Elliott, despite the four goals, didn’t appear to be in altogether poor form. He didn’t make any major mistakes, and didn’t appear, on the surface, fatigued. But the four goals allowed still stand. On the other hand, let’s be fair, this was his 14th straight start, and he was due for a less than exemplary game. It’s just a shame that it came last night.
And how did Neuvirth do, in his return to Flyers ice? He was alright. He stopped 10 out of 11 shots faced, only allowing for the one power play goal. He wasn’t flashy, but he got the job done. So, on the whole, not a bad reintroduction.
8. Match-ups not working
Remember back to last Friday, when the Flyers took home a triumphant victory over the Lightning. That was nice, right? Even on a less than optimal lineup, they still somehow got it done.
As such, it was no surprise when news broke that the lineup for last night’s game would be the same, and Sanheim and Leier would remain healthy scratches. Agree with the thought process or not, you could kind of see where Hakstol was coming from with this plan. If it worked once before, this lineup should be able to continue to get results, right?
Wrong. So wrong.
And perhaps the clearest example of how this was so was the fact that the Flyers allowed not one but two goals from the Penguins’ fourth line, who haven’t exactly been dominant up until this point. And maybe there’s an argument to be made for wanting to match up against a big, heavy line with a heavy line of your own. Fine. But when your own big, heavy line isn’t getting it done, you have to stop and wonder if you’re actually putting the optimal lineup out there. And last night, to put it plainly, they didn’t.
9. And it all sort of crumbles, in the end
We talked at length about how the very beginning of last night’s game was not so great, and so too was the end. Down by three goals, they slowly started to sag, culminating in a distinctly lackluster third period. And while, in those final 20 minutes, they managed to only give up one goal, they also let Pittsburgh close the gap in shots--an area where the Flyers had held an edge through most of the game.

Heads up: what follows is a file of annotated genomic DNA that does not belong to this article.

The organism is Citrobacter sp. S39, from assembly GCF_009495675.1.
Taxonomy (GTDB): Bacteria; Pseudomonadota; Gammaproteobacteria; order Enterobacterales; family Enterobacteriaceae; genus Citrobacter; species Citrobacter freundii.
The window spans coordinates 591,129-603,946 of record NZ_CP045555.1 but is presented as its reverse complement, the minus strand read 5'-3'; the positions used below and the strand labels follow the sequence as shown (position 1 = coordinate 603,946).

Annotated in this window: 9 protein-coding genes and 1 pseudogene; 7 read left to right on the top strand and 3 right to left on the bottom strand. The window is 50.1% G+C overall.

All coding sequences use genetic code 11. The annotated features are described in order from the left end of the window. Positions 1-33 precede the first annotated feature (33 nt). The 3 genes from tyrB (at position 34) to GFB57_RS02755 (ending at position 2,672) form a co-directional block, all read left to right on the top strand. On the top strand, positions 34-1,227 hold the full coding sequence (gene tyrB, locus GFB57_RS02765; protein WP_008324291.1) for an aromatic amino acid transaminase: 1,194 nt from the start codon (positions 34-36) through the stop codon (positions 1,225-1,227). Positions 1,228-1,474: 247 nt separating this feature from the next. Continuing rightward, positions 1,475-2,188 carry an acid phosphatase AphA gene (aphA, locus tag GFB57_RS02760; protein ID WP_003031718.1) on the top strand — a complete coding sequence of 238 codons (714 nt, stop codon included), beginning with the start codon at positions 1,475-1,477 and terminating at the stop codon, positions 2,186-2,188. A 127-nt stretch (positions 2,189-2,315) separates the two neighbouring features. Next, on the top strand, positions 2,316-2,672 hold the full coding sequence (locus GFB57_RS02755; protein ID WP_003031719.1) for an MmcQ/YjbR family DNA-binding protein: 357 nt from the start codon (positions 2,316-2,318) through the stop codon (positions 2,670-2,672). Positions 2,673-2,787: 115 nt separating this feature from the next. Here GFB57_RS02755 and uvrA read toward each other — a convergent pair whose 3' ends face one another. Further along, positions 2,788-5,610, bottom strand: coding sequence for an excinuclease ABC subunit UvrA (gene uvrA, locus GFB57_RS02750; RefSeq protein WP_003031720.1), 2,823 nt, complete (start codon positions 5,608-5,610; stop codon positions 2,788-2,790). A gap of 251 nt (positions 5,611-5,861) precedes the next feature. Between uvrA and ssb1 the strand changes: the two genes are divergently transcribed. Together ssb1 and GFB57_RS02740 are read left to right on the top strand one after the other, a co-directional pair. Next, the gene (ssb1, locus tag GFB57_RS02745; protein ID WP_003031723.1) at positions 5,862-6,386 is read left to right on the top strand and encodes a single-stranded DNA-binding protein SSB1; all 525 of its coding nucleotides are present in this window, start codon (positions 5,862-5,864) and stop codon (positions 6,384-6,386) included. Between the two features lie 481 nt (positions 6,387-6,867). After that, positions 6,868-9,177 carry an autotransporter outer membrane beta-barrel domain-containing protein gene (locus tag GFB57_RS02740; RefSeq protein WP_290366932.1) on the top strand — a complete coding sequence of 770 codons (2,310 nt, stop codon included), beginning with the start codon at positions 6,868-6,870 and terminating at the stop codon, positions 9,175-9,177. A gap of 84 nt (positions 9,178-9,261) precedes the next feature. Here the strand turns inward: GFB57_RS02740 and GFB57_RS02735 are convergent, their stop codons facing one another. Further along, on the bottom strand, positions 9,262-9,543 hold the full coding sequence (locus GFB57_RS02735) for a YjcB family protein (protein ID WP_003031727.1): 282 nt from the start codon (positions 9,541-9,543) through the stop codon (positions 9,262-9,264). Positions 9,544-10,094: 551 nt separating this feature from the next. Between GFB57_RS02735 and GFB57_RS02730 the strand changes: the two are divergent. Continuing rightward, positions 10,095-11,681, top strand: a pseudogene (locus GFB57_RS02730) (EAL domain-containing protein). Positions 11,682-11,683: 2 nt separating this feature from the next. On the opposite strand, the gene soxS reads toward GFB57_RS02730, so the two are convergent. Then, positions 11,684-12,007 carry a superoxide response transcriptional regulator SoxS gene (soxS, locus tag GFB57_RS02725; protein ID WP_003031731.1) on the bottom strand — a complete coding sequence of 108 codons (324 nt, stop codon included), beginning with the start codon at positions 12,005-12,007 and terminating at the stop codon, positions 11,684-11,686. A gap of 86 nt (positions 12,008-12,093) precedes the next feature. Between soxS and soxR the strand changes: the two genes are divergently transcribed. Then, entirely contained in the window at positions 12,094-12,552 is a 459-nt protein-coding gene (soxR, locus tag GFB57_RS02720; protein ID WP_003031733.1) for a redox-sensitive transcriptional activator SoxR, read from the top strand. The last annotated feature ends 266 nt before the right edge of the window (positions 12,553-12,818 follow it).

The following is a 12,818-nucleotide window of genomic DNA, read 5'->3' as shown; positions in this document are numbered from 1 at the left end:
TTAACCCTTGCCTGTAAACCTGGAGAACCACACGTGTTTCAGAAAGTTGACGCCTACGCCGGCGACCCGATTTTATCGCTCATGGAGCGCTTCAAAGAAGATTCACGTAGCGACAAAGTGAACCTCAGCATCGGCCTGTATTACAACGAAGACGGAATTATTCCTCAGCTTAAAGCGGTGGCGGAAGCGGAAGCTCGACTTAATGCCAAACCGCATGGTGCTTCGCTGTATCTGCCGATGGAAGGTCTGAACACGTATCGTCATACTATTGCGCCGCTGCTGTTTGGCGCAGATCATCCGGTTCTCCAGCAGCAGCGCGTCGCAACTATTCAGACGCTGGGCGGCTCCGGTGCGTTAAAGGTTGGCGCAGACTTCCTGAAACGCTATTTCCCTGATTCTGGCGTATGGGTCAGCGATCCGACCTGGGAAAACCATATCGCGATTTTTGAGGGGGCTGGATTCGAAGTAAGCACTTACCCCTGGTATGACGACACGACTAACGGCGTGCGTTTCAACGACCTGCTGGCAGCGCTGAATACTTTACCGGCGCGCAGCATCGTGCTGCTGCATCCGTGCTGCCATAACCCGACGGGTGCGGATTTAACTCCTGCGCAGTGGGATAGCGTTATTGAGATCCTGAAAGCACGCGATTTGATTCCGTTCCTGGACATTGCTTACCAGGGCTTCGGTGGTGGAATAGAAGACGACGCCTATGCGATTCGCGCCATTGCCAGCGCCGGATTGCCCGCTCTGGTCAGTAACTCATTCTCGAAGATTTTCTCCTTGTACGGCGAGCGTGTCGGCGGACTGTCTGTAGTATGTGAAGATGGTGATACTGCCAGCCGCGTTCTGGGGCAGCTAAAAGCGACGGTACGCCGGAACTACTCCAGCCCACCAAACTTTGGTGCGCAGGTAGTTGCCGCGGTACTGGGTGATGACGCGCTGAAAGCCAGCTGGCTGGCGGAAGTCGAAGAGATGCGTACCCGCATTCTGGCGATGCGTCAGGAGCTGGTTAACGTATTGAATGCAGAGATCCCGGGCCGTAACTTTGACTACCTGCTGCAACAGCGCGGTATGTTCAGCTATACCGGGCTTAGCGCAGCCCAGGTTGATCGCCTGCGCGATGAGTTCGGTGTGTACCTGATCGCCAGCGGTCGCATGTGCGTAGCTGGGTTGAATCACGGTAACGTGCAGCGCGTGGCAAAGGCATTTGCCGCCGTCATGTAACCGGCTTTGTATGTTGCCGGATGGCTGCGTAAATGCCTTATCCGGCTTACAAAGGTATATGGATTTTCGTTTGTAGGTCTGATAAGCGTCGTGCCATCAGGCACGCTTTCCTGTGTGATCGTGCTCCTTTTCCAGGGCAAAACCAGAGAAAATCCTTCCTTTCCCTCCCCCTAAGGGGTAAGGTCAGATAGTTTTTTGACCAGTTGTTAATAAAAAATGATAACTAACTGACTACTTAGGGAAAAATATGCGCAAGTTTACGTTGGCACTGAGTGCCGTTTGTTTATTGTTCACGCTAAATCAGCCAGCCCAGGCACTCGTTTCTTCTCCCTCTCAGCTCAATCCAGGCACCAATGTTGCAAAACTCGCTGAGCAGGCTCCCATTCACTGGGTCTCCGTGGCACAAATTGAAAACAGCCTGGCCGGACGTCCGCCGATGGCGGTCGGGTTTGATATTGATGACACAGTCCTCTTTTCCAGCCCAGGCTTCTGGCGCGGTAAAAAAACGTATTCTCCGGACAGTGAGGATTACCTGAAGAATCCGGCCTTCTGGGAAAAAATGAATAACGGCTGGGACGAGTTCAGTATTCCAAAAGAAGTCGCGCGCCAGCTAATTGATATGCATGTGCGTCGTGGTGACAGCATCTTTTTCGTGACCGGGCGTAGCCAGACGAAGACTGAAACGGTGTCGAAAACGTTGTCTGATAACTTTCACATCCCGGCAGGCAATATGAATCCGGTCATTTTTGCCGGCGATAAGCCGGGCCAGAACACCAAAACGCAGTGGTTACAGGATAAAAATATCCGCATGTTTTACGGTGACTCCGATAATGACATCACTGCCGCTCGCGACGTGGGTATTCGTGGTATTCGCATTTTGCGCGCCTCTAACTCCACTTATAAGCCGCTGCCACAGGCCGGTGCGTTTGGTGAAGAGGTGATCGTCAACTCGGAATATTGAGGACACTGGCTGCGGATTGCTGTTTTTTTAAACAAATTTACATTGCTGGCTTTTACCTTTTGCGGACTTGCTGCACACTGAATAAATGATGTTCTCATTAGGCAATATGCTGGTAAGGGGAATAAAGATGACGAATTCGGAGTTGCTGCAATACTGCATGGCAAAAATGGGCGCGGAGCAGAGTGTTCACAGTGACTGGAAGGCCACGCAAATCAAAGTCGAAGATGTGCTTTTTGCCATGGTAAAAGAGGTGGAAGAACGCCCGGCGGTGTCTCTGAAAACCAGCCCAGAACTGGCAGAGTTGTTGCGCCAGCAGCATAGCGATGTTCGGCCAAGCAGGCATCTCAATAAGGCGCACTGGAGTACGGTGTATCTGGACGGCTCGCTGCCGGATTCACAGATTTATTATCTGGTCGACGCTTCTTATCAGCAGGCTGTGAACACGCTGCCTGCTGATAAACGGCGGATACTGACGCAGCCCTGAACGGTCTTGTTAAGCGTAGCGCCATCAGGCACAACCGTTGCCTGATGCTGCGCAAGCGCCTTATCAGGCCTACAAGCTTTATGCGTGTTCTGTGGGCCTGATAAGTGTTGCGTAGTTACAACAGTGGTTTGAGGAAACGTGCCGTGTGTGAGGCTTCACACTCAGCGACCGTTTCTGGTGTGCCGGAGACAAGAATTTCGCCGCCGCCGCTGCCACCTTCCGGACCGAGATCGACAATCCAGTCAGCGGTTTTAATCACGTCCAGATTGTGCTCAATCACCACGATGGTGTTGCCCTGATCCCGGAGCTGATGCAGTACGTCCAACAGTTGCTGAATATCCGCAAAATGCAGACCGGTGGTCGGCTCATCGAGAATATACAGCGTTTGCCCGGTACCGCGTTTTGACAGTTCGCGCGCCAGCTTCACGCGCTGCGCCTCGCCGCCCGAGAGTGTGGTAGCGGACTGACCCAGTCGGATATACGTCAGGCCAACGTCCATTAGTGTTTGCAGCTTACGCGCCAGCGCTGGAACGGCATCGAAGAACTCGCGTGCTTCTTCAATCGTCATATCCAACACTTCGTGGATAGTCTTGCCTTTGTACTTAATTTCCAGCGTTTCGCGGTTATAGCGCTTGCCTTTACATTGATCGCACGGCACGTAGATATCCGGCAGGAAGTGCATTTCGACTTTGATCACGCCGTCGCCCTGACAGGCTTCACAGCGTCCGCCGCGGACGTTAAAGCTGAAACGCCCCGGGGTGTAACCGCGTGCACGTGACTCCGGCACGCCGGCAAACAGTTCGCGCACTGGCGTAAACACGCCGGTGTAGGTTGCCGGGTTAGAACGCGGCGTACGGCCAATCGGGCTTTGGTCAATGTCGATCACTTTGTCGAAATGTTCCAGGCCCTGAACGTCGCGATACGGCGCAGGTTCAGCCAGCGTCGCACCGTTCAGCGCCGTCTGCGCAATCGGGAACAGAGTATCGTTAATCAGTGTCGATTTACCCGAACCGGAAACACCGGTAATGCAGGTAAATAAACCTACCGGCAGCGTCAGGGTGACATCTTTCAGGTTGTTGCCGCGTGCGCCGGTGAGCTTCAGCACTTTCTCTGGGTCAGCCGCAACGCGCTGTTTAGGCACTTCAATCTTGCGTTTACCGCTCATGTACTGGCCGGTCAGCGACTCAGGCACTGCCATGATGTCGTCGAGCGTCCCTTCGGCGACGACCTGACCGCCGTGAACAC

In the third period, they didn’t completely break down and start self destructing with a huge number of penalties taken, as we’ve seen them do in the past. Rather, all of the energy just sort of left them. What promised, going into it, to be a high-intensity divisional game fell flat. It was a team looking tired after days of rest. The frustration was palpable, and they’ve got to hope that they can do something, channel this, and turn things around.
10. The only damn thing I know
It must have been a pretty quiet night for Crosby. I know that without even looking at his stats for the game. I know that because the crowd at the Wells Fargo Center--who booed loudly literally every time he touched the puck--was also pretty quiet, on the whole. Outside of a few pockets of boos, we didn’t get too much of it. The downside? When it went quiet, it was spooky quiet. The building was as full as I’ve seen it recently, and you could hear a pin drop, at times. I wonder why that could be.
Subject: BSH Radio reacts following a 5-1 loss to Pittsburgh
New year, same Flyers
Philly fell asleep in the middle of the second period, surrendering four goals in four minutes to the Pens, including a pair of goals to the fourth line, allowing both Ryan Reaves and Tom Kuhnackl each to tally their second goals of the year. Reaves and Kuhnackl combined for four points on the evening.
Michal Neuvirth saw his first action in a month, relieving Brian Elliott to start the third period, but the change did little to spark the Flyers as they settled for perimeter shots all night and did little to threaten Pittsburgh’s three goal lead before Jamie Oleksiak netted his second goal of the season at 14:04, just to add insult to injury.
Check out the Facebook Live postgame video below for the immediate reaction you’ve come to know and love from your favorite BSH Radio host.
Posted by Broad Street Hockey: For Philadelphia Flyers Fans on Tuesday, January 2, 2018
Subject: New Year, Same Story: Five Takeaways from Penguins 5, Flyers 1
Subject: Flyers prospect report: Oskar Lindblom breaks out
Morgan Frost and Matthew Strome also headline this week’s prospect fun